Societal Norms And Fate In William Shakespeare's Romeo And Juliet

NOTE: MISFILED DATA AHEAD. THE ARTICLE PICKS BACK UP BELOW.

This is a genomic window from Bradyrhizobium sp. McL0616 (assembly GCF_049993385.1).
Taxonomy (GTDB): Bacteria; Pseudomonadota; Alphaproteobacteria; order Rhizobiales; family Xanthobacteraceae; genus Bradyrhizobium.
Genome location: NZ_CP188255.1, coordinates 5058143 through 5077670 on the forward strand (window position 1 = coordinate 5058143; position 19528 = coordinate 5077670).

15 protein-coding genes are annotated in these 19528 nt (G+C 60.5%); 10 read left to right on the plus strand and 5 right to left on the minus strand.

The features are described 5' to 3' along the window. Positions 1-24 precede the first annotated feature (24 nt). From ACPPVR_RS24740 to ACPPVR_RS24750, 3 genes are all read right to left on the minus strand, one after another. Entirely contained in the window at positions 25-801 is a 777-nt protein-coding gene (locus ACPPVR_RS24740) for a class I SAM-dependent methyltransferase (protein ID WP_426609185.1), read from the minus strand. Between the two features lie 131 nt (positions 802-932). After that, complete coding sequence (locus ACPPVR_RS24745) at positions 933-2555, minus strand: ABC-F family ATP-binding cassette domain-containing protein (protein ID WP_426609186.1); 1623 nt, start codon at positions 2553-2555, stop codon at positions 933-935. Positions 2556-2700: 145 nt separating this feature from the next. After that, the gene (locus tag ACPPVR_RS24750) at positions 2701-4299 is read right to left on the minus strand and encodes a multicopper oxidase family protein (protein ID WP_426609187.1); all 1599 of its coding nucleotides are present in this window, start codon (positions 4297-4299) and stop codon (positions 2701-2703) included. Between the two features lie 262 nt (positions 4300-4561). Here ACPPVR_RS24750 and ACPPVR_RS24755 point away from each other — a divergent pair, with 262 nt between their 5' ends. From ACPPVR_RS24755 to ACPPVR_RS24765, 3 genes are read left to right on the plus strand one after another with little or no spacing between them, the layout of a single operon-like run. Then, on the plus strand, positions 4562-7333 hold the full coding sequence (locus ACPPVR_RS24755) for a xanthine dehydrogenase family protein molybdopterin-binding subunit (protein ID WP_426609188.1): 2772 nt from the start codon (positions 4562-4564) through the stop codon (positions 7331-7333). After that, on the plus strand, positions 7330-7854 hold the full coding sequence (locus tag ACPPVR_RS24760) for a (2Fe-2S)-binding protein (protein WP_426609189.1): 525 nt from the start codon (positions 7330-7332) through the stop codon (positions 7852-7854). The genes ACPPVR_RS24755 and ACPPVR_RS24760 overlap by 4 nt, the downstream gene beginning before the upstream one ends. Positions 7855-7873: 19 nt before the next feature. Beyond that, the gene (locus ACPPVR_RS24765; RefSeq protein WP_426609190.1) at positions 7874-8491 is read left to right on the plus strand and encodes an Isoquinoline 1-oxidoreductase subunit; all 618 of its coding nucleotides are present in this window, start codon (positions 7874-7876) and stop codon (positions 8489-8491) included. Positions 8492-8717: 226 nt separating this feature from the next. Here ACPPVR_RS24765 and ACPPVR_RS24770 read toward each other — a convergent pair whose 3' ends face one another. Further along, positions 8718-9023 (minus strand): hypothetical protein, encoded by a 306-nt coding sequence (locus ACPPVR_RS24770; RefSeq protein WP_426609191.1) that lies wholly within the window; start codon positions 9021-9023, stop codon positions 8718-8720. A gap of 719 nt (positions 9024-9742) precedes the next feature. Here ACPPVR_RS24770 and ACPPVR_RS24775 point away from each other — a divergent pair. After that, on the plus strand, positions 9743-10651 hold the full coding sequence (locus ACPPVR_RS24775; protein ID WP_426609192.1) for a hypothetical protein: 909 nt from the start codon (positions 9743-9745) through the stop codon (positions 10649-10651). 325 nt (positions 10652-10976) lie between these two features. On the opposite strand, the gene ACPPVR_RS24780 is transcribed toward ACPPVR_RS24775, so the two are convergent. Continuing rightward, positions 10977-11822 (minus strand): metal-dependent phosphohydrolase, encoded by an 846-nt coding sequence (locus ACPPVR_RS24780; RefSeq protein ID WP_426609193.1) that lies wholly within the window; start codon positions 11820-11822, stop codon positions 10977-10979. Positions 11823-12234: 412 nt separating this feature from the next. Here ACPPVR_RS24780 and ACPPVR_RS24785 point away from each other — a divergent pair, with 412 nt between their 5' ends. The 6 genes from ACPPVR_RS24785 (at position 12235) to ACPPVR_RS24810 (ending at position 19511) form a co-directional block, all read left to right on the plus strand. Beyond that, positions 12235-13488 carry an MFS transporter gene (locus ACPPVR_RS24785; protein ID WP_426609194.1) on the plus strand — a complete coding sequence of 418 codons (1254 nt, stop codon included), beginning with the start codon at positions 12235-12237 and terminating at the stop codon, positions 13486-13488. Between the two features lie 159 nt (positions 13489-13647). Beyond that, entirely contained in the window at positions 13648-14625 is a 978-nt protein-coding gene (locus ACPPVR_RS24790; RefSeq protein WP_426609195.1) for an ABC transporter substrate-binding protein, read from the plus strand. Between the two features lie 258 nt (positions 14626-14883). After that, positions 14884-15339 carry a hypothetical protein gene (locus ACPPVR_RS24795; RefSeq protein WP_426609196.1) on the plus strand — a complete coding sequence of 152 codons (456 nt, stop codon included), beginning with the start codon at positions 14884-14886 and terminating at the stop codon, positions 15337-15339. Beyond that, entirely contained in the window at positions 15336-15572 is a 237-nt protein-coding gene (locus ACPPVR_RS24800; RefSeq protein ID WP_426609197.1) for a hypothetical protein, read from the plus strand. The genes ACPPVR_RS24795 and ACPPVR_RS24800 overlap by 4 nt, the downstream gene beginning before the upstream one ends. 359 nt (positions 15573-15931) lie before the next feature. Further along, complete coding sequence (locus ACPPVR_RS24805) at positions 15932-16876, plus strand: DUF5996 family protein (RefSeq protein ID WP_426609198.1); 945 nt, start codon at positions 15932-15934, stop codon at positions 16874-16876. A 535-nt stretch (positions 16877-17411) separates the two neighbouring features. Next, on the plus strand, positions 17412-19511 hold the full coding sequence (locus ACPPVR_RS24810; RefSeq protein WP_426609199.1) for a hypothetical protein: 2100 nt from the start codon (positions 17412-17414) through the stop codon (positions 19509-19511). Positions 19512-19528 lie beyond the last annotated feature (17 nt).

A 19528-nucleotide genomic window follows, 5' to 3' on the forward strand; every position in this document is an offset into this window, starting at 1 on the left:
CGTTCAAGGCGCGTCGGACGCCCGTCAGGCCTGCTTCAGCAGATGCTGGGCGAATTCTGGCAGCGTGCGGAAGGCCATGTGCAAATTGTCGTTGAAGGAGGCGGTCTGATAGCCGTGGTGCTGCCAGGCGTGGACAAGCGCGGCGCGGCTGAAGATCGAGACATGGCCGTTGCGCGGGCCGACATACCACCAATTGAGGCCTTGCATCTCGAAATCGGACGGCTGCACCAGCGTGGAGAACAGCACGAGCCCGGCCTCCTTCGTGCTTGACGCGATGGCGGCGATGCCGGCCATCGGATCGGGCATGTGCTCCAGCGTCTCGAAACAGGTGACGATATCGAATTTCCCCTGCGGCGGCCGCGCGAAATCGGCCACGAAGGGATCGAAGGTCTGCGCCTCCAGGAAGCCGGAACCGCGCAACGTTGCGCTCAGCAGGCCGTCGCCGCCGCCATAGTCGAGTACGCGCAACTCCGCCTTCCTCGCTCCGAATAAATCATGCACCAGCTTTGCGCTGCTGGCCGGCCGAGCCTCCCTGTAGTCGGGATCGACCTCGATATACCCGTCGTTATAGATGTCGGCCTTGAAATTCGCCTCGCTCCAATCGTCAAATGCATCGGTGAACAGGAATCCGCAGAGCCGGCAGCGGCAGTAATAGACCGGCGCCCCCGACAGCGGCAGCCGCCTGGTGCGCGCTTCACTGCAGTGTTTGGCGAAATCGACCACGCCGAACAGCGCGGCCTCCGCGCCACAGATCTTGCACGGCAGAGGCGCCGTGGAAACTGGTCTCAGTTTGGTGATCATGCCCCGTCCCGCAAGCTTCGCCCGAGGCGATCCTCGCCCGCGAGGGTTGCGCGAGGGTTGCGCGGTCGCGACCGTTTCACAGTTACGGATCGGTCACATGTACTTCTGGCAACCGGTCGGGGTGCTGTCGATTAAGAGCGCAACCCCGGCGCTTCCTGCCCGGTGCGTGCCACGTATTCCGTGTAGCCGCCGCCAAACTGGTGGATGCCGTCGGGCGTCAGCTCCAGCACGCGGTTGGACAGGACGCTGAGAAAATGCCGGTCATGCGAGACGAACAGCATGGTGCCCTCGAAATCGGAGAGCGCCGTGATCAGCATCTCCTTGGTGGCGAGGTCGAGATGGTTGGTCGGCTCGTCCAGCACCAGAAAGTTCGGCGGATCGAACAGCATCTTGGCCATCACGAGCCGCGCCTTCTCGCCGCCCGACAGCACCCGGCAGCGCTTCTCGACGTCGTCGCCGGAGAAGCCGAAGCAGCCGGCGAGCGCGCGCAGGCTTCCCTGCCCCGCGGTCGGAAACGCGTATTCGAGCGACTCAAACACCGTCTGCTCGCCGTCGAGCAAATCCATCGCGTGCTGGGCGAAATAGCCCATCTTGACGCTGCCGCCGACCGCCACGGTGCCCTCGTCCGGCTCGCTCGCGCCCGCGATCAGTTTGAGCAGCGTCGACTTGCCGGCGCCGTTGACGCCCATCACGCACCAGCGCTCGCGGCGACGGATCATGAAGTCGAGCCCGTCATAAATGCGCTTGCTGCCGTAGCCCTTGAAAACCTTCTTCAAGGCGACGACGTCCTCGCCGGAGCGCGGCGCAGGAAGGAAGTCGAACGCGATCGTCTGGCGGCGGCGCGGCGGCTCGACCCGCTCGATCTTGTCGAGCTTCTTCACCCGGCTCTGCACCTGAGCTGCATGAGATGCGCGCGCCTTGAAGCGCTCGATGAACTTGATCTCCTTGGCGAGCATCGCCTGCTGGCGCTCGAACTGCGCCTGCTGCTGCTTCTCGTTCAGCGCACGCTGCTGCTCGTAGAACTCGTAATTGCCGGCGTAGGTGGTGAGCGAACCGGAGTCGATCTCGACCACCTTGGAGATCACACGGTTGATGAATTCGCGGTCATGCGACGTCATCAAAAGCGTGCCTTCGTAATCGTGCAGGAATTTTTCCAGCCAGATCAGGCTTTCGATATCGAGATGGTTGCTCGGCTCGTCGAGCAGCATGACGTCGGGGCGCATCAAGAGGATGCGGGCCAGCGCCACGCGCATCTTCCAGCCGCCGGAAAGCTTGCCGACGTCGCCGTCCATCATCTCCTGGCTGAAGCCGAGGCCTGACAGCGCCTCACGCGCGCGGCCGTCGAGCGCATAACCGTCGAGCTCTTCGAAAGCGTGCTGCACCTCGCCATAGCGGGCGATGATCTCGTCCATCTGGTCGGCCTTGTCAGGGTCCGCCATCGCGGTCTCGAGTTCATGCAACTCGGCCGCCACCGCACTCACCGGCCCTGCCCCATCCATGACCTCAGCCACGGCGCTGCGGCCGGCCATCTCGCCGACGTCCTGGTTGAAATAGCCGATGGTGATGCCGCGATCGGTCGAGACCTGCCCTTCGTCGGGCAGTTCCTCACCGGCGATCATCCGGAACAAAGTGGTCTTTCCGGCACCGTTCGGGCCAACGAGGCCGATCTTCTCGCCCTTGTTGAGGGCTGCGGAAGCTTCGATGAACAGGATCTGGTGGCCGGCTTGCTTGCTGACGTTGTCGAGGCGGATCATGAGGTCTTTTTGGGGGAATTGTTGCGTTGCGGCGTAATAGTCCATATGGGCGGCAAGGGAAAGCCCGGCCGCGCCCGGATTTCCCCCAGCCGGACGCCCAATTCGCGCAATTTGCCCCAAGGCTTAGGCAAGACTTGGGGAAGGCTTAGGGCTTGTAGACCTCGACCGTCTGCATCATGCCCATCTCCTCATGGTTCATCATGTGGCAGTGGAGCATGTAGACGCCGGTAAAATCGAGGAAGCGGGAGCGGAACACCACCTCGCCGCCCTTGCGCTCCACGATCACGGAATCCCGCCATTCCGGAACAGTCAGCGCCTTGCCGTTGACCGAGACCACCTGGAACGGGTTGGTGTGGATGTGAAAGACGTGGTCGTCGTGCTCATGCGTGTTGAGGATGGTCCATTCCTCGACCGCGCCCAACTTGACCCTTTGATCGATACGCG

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Shakespeare's famous play of the two star crossed lovers Romeo and Juliet arouses many debates in the literary world; among them belongs the question of who Shakespeare portrays as the culprit responsible for the couples death: foolish young love, societal norms and customs or simply fate?The plot of Romeo and Juliet by William Shakespeare unfolds in Verona, where the protagonists, Romeo Montague and Juliet Capulet, each belong to powerful feuding Verona families. Juliet, who is only 14 years of age, has been promised by her father to a man named Paris without her consent, as was common for women at the time. In Verona, expectations and societal norms for men and women diverge. Men are portrayed as sexual, violent, strong characters who fight for honor while women are portrayed as inferior, weaker and represent possessions and conquests of men. Although, Juliet does not conform to these expectations and defies them throughout the play by her actions and behavior until she meets a tragic and untimely death with her lover Romeo. William Shakespeare uses Juliet, an unconventional protagonist compared to the society’s gender roles, and her tragic downfall to criticize the patriarchal society he lived in during the Elizabethan era. William Shakespeare explicitly shows how Veronian women are portrayed as weaker, inferior and more sentimental than men. During the very first scene weakness in associated with femininity, Sampson calls women, “the weaker vessels”(1.1.15) ,

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